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‘Make sure to stay safe’: Using art and trust to navigate research collaborations through an evolving social crisis

Webber, Amanda; Jones, Verity; Gorell Barnes, Luci; Fogg Rogers, Laura; Williams, Sara-Jayne; McEwen, Lindsey; Deave, Toity; Hobbs, Laura; Gopinath, Deepak


Amanda Webber

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Verity Jones
Associate Professor of Education

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Dr Laura Fogg Rogers
Associate Professor of Knowledge Exchange in Engineering

Lindsey McEwen
Professor in Environmental Management

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Toity Deave
Associate Professor in Child & Family Health


Effective communication and engagement around a global pandemic require a thorough understanding of perceptions and experiences of affected groups. Children were significantly impacted by mitigation measures during COVID-19, yet their voices were seldom heard. The VIP-CLEAR project (Voices in a Pandemic – Children’s Lockdown Experiences Applied to Recovery) worked with six schools using arts-based methods to gather experiences of children living in socially disadvantaged areas in Bristol, UK. Their voices led to development of a book (Learning to Live with Fog Monsters) to support children during future social shocks or intangible hidden risks, e.g., pandemics and climate change.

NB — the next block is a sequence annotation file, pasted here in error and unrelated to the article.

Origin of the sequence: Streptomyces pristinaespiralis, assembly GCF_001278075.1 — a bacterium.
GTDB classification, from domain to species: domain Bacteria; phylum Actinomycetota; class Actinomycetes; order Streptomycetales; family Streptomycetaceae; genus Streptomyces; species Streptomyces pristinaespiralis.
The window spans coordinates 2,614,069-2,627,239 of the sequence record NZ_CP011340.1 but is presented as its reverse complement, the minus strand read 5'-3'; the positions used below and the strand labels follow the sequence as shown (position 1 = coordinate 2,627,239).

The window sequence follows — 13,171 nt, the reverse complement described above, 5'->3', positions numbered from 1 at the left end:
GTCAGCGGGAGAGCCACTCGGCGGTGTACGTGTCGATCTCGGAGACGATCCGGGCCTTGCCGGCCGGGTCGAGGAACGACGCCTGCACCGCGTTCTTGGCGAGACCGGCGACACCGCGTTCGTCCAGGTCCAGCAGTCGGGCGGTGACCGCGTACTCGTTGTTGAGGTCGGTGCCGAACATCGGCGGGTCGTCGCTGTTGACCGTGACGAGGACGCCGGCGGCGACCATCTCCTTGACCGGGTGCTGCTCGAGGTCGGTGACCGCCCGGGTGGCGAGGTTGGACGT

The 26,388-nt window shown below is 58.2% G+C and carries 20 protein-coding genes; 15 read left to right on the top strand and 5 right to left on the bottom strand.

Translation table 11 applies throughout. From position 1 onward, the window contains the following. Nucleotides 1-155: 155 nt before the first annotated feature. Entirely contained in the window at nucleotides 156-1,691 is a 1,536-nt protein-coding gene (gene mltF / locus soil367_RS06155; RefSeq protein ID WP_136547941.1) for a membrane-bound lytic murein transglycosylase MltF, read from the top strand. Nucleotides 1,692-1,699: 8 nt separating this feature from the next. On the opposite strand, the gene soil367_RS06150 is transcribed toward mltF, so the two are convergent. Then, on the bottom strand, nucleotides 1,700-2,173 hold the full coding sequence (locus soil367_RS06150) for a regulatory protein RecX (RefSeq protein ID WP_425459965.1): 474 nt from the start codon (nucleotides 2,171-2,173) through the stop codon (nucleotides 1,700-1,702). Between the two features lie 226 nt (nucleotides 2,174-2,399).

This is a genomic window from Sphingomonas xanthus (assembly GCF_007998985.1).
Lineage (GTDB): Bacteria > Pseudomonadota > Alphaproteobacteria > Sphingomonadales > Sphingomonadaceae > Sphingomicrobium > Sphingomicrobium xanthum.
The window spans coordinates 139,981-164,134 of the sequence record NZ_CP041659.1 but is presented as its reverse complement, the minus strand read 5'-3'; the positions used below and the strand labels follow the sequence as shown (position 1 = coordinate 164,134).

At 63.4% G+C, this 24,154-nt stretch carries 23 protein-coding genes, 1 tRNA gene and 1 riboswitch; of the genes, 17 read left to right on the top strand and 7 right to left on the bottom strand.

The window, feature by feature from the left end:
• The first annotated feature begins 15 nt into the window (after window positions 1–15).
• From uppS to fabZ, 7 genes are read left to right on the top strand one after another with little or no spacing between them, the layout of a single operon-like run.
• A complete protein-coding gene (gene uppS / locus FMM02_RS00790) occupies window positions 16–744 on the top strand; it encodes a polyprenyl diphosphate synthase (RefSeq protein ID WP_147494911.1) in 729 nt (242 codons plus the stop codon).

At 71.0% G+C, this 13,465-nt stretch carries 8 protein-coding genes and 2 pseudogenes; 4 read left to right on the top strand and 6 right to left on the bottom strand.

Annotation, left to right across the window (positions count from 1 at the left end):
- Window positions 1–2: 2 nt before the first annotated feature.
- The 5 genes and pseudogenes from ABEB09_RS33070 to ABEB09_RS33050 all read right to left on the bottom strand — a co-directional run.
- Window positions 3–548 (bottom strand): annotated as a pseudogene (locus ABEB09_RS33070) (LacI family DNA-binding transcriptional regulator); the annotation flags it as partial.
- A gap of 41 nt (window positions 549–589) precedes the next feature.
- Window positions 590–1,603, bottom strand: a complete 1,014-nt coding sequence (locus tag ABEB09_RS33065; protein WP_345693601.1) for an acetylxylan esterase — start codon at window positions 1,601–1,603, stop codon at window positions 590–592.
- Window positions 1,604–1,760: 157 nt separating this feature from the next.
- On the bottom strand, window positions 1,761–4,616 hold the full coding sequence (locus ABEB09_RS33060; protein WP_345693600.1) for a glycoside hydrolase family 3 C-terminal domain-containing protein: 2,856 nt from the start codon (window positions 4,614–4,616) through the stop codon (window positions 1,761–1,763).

This paper shares learnings of finding common ground during COVID-19, an evolving social crisis where researchers, parents, teachers, and children were navigating their own diverse lived experiences and understanding of risk. There were also competing priorities to find and manage their own safety and what ‘safe’ meant to them. This resulted in practical and emotional challenges for all involved, and differing views and needs around engagement across the interdisciplinary project team. We explore the significance of using a flexible creative approach to allow children, researchers, teaching staff and parents, time and space to engage with their experiences as UK schools were under pressure to “get back to normal”. Creative interventions also encouraged access to personal experiences in a non-threatening way which was important when working with children from disadvantaged areas who were facing multiple uncertainties. Building relationships and trust between all collaborators was key, and was negotiated and re-negotiated through open communication, empathy, and repeat engagement.

Effective science communication and engagement, cognisant of a range of publics, will be crucial in supporting understanding and navigation of future events. We reflect on the notion of ‘staying safe’ through the unknown territory of a global pandemic and its impact on research collaboration and practice.

Presentation Conference Type Conference Paper (unpublished)
Conference Name Public Communication of Science & Technology
Start Date Apr 13, 2023
End Date Apr 13, 2023
Deposit Date Jul 14, 2023
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